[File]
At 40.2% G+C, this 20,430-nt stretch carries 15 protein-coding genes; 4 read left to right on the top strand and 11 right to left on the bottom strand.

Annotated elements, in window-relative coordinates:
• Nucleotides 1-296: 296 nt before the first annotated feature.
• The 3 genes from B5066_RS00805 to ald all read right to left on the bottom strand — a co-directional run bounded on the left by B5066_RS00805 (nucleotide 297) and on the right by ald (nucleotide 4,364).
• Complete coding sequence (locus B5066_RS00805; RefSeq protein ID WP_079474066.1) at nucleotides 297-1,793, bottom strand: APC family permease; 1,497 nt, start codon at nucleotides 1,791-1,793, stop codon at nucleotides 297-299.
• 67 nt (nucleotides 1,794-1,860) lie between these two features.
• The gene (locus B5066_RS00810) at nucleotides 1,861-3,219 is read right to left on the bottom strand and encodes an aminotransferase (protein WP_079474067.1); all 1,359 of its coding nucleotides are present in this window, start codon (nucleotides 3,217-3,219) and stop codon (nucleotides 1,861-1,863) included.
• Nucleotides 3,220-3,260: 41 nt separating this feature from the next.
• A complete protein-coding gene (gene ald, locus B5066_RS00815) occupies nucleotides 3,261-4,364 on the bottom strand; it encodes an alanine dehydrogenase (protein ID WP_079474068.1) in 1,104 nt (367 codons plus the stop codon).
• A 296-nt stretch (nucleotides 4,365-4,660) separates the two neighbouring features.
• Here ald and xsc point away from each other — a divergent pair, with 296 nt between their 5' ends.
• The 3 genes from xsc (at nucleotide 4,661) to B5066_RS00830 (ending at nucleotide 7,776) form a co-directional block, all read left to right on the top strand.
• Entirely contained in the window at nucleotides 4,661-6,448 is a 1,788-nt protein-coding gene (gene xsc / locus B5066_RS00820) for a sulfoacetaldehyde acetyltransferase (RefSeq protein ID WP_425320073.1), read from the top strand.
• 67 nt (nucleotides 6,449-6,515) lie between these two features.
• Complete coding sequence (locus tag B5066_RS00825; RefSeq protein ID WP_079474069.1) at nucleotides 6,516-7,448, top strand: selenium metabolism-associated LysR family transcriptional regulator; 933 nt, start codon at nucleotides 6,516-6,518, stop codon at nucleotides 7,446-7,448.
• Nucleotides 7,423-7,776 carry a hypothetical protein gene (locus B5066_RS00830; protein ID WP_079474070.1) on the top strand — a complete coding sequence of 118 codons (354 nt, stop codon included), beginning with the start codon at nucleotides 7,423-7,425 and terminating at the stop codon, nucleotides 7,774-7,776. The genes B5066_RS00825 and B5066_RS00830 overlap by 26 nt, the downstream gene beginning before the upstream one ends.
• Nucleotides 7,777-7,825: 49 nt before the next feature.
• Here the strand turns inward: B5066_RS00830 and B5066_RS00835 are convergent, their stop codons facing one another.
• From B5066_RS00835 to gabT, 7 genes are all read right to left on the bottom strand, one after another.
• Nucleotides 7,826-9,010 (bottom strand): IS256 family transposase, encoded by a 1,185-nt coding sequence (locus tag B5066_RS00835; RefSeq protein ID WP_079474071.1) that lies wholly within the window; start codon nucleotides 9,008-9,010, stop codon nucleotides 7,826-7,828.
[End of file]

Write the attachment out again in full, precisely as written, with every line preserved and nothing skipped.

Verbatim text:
At 40.2% G+C, this 20,430-nt stretch carries 15 protein-coding genes; 4 read left to right on the top strand and 11 right to left on the bottom strand.

Annotated elements, in window-relative coordinates:
• Nucleotides 1-296: 296 nt before the first annotated feature.
• The 3 genes from B5066_RS00805 to ald all read right to left on the bottom strand — a co-directional run bounded on the left by B5066_RS00805 (nucleotide 297) and on the right by ald (nucleotide 4,364).
• Complete coding sequence (locus B5066_RS00805; RefSeq protein ID WP_079474066.1) at nucleotides 297-1,793, bottom strand: APC family permease; 1,497 nt, start codon at nucleotides 1,791-1,793, stop codon at nucleotides 297-299.
• 67 nt (nucleotides 1,794-1,860) lie between these two features.
• The gene (locus B5066_RS00810) at nucleotides 1,861-3,219 is read right to left on the bottom strand and encodes an aminotransferase (protein WP_079474067.1); all 1,359 of its coding nucleotides are present in this window, start codon (nucleotides 3,217-3,219) and stop codon (nucleotides 1,861-1,863) included.
• Nucleotides 3,220-3,260: 41 nt separating this feature from the next.
• A complete protein-coding gene (gene ald, locus B5066_RS00815) occupies nucleotides 3,261-4,364 on the bottom strand; it encodes an alanine dehydrogenase (protein ID WP_079474068.1) in 1,104 nt (367 codons plus the stop codon).
• A 296-nt stretch (nucleotides 4,365-4,660) separates the two neighbouring features.
• Here ald and xsc point away from each other — a divergent pair, with 296 nt between their 5' ends.
• The 3 genes from xsc (at nucleotide 4,661) to B5066_RS00830 (ending at nucleotide 7,776) form a co-directional block, all read left to right on the top strand.
• Entirely contained in the window at nucleotides 4,661-6,448 is a 1,788-nt protein-coding gene (gene xsc / locus B5066_RS00820) for a sulfoacetaldehyde acetyltransferase (RefSeq protein ID WP_425320073.1), read from the top strand.
• 67 nt (nucleotides 6,449-6,515) lie between these two features.
• Complete coding sequence (locus tag B5066_RS00825; RefSeq protein ID WP_079474069.1) at nucleotides 6,516-7,448, top strand: selenium metabolism-associated LysR family transcriptional regulator; 933 nt, start codon at nucleotides 6,516-6,518, stop codon at nucleotides 7,446-7,448.
• Nucleotides 7,423-7,776 carry a hypothetical protein gene (locus B5066_RS00830; protein ID WP_079474070.1) on the top strand — a complete coding sequence of 118 codons (354 nt, stop codon included), beginning with the start codon at nucleotides 7,423-7,425 and terminating at the stop codon, nucleotides 7,774-7,776. The genes B5066_RS00825 and B5066_RS00830 overlap by 26 nt, the downstream gene beginning before the upstream one ends.
• Nucleotides 7,777-7,825: 49 nt before the next feature.
• Here the strand turns inward: B5066_RS00830 and B5066_RS00835 are convergent, their stop codons facing one another.
• From B5066_RS00835 to gabT, 7 genes are all read right to left on the bottom strand, one after another.
• Nucleotides 7,826-9,010 (bottom strand): IS256 family transposase, encoded by a 1,185-nt coding sequence (locus tag B5066_RS00835; RefSeq protein ID WP_079474071.1) that lies wholly within the window; start codon nucleotides 9,008-9,010, stop codon nucleotides 7,826-7,828.